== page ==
Virtually no one wants to file bankruptcy, but for many people it can be the best or even the only option. There are two types of consumer bankruptcy: a Chapter 13 and a Chapter 7. If you are considering bankruptcy, having a qualified and experienced attorney can give you an advantage. Once you file bankruptcy, all of your creditors are ordered by the court to cease collection activity including harassing calls or suing you.

If you are considering bankruptcy, contact Advantage Legal Center and we will make the process as easy as possible for you. In addition to full service bankruptcy representation, we also offer a discounted bankruptcy petition document service which does not offer a an attorney to represent you, but can make the process smoother by preparing all of your bankruptcy documents and coaching you through the process.

Prior to filing bankruptcy or shortly after, you will be required to attend an individual or group counseling session from a nonprofit agency approved by a United States trustee or bankruptcy administrator. Your attorney will provide you with a list of approved agencies.

Chapter 12

A chapter 7 bankruptcy is a process of liquidation of all of your non-exempt property. Assets that are not exempt will have to be forfeited and applied to your debt. Exempt assets vary state by state and your attorney will discuss this with you prior to filing. Typically if you owe money on your home or car, you will keep those in the bankruptcy as long as you make on time payments. Most unsecured debts are dischargeable although some debts that are not dischargeable typically include income tax, property tax and student loans. During the course of a chapter 7, you will have to complete a Statement of Current Monthly Income and Means Test Calculation which will determine if you have the ability to pay back all or a portion of your debt. If you do, your only option may be to file a chapter 13. The bankruptcy reform passed in 2005 added additional requirements to discharge debt in a chapter 7.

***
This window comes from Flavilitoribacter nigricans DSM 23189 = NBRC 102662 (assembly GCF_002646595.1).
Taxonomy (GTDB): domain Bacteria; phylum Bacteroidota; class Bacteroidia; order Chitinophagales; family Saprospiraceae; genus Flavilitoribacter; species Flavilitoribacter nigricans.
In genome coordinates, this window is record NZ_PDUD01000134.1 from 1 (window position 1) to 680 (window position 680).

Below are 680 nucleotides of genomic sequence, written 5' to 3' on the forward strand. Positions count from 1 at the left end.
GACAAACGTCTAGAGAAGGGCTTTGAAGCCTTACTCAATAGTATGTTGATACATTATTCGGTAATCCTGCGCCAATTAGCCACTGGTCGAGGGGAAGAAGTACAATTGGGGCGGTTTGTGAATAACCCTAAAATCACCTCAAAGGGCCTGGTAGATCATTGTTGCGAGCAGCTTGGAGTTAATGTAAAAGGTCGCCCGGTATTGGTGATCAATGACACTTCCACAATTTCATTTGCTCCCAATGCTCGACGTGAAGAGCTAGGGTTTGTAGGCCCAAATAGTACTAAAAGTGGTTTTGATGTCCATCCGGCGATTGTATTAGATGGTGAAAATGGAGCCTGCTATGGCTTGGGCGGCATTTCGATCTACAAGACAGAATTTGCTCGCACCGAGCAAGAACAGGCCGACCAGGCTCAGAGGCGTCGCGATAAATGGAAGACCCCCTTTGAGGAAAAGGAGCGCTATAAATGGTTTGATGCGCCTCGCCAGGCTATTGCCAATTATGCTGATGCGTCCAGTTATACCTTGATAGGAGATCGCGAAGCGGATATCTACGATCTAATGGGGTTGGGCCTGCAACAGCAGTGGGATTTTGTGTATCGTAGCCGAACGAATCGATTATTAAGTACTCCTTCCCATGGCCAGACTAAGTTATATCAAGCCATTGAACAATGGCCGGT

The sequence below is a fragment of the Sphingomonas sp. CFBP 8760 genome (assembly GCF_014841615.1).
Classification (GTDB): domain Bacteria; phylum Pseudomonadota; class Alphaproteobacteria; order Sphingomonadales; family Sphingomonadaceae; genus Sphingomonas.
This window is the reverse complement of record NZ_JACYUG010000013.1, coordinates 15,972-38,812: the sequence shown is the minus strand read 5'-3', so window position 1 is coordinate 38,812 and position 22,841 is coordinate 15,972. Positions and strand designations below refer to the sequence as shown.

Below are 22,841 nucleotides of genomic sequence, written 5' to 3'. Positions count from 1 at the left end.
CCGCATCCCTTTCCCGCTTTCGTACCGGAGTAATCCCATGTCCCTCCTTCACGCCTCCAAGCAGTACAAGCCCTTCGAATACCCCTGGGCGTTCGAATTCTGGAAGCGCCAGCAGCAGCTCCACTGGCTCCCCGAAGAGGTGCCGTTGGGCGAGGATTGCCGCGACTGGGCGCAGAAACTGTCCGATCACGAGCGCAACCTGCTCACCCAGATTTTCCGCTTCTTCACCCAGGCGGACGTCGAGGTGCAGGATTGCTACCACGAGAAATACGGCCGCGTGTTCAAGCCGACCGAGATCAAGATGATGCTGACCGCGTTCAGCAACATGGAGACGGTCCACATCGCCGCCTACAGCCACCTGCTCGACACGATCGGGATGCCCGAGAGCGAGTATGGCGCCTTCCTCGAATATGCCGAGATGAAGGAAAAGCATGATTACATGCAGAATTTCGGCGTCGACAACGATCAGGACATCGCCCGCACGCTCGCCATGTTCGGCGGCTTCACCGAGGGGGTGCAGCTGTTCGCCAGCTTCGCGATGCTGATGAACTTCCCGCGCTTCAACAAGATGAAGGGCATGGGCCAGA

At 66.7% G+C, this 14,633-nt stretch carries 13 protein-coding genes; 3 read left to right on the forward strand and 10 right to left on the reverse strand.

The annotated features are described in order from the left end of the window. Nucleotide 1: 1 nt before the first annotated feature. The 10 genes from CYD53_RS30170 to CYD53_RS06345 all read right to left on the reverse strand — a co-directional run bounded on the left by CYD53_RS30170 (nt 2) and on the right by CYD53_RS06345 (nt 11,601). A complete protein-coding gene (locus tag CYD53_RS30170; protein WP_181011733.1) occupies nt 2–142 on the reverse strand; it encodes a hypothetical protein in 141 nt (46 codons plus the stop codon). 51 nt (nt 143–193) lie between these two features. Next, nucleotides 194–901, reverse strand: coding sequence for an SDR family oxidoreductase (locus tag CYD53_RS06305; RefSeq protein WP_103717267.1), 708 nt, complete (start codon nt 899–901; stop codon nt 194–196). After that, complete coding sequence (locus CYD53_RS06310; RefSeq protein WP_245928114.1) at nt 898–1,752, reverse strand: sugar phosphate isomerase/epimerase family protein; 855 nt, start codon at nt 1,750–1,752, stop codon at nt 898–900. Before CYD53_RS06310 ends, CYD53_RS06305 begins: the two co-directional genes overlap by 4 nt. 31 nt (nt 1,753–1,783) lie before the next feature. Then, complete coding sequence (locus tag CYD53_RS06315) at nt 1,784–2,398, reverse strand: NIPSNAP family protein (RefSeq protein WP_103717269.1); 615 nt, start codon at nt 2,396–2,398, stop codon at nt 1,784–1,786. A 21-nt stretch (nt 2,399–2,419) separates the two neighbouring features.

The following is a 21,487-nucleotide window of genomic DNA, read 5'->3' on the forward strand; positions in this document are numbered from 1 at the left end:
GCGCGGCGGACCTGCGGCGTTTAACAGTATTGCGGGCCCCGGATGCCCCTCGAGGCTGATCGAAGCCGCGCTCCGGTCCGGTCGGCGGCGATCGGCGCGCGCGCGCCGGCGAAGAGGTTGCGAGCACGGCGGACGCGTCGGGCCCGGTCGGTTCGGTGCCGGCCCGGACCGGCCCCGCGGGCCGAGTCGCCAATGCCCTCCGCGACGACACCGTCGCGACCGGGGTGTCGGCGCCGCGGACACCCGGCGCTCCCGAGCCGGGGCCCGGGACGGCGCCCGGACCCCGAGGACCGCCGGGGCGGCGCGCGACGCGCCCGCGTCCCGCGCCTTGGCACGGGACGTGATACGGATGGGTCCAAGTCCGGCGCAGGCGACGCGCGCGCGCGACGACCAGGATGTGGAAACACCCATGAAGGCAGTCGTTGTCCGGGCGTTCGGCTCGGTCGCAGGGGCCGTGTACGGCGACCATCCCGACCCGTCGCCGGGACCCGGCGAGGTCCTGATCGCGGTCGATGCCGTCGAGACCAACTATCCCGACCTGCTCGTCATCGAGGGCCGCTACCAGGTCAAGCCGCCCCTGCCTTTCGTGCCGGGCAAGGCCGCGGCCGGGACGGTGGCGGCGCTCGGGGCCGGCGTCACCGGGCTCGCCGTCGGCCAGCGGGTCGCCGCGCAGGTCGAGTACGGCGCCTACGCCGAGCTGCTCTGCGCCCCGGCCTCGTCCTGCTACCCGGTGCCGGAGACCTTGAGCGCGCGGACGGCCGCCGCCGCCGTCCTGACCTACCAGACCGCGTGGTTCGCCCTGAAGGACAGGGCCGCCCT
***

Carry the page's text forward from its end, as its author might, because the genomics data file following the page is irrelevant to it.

Chapter 13
Unlike a chapter 7, in a chapter 13 you will pay back all or a portion of your unsecured debt over 3-5 years. Your attorney will analyze your financial situation and determine what you can afford to pay. Once the court approves the plan you will pay the trustee which is usually drafted from your paycheck and the trustee will distribute funds to your creditors. The advantage of a chapter 13 is you are allowed to keep assets that you otherwise may not in a chapter 7. Creditors cannot add interest and fees during your repayment plan. A chapter 13 can also be used to prevent home foreclosure or repossession of a vehicle as long as the amount owed in the arrears are paid back according to the bankruptcy plan, in addition to making the regular payments on time.